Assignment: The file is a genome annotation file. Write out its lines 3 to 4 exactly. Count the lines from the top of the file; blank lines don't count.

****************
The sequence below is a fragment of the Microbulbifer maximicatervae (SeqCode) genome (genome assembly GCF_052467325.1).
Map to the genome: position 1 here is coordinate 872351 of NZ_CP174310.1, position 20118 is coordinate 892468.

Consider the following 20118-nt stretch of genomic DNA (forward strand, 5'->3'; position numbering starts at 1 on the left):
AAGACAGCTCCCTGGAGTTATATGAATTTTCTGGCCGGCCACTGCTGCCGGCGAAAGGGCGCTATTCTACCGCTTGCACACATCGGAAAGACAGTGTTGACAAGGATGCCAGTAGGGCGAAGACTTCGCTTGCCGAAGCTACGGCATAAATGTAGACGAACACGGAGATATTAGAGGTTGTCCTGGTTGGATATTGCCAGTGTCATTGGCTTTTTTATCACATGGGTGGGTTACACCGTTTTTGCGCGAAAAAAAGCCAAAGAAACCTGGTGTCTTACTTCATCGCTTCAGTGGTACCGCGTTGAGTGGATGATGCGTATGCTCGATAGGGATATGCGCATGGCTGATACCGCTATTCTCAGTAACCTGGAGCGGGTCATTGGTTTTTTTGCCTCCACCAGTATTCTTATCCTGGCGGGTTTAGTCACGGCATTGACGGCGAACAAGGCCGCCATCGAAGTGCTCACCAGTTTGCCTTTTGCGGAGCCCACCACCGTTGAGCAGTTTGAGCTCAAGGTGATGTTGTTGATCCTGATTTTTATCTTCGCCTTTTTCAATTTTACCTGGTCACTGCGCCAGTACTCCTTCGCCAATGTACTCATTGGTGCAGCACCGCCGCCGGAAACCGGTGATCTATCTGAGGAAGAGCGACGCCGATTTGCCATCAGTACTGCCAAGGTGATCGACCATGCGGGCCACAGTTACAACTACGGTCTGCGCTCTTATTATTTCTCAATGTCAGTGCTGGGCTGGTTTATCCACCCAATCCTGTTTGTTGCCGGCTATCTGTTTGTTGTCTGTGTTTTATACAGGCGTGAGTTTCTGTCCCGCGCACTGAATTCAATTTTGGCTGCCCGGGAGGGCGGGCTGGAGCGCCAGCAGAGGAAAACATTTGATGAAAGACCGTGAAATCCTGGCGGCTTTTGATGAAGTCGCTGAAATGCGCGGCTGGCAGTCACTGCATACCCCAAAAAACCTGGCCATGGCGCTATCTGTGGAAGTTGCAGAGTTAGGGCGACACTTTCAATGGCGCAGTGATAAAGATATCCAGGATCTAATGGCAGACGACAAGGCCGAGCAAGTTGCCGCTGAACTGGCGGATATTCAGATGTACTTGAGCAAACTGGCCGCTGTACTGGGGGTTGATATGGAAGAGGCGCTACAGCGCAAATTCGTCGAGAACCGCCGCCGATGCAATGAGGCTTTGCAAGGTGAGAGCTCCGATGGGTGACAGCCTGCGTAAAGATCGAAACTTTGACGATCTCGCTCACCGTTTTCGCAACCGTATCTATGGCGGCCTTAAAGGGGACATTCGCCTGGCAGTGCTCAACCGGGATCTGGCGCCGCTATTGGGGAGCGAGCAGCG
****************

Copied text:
Consider the following 20118-nt stretch of genomic DNA (forward strand, 5'->3'; position numbering starts at 1 on the left):
AAGACAGCTCCCTGGAGTTATATGAATTTTCTGGCCGGCCACTGCTGCCGGCGAAAGGGCGCTATTCTACCGCTTGCACACATCGGAAAGACAGTGTTGACAAGGATGCCAGTAGGGCGAAGACTTCGCTTGCCGAAGCTACGGCATAAATGTAGACGAACACGGAGATATTAGAGGTTGTCCTGGTTGGATATTGCCAGTGTCATTGGCTTTTTTATCACATGGGTGGGTTACACCGTTTTTGCGCGAAAAAAAGCCAAAGAAACCTGGTGTCTTACTTCATCGCTTCAGTGGTACCGCGTTGAGTGGATGATGCGTATGCTCGATAGGGATATGCGCATGGCTGATACCGCTATTCTCAGTAACCTGGAGCGGGTCATTGGTTTTTTTGCCTCCACCAGTATTCTTATCCTGGCGGGTTTAGTCACGGCATTGACGGCGAACAAGGCCGCCATCGAAGTGCTCACCAGTTTGCCTTTTGCGGAGCCCACCACCGTTGAGCAGTTTGAGCTCAAGGTGATGTTGTTGATCCTGATTTTTATCTTCGCCTTTTTCAATTTTACCTGGTCACTGCGCCAGTACTCCTTCGCCAATGTACTCATTGGTGCAGCACCGCCGCCGGAAACCGGTGATCTATCTGAGGAAGAGCGACGCCGATTTGCCATCAGTACTGCCAAGGTGATCGACCATGCGGGCCACAGTTACAACTACGGTCTGCGCTCTTATTATTTCTCAATGTCAGTGCTGGGCTGGTTTATCCACCCAATCCTGTTTGTTGCCGGCTATCTGTTTGTTGTCTGTGTTTTATACAGGCGTGAGTTTCTGTCCCGCGCACTGAATTCAATTTTGGCTGCCCGGGAGGGCGGGCTGGAGCGCCAGCAGAGGAAAACATTTGATGAAAGACCGTGAAATCCTGGCGGCTTTTGATGAAGTCGCTGAAATGCGCGGCTGGCAGTCACTGCATACCCCAAAAAACCTGGCCATGGCGCTATCTGTGGAAGTTGCAGAGTTAGGGCGACACTTTCAATGGCGCAGTGATAAAGATATCCAGGATCTAATGGCAGACGACAAGGCCGAGCAAGTTGCCGCTGAACTGGCGGATATTCAGATGTACTTGAGCAAACTGGCCGCTGTACTGGGGGTTGATATGGAAGAGGCGCTACAGCGCAAATTCGTCGAGAACCGCCGCCGATGCAATGAGGCTTTGCAAGGTGAGAGCTCCGATGGGTGACAGCCTGCGTAAAGATCGAAACTTTGACGATCTCGCTCACCGTTTTCGCAACCGTATCTATGGCGGCCTTAAAGGGGACATTCGCCTGGCAGTGCTCAACCGGGATCTGGCGCCGCTATTGGGGAGCGAGCAGCG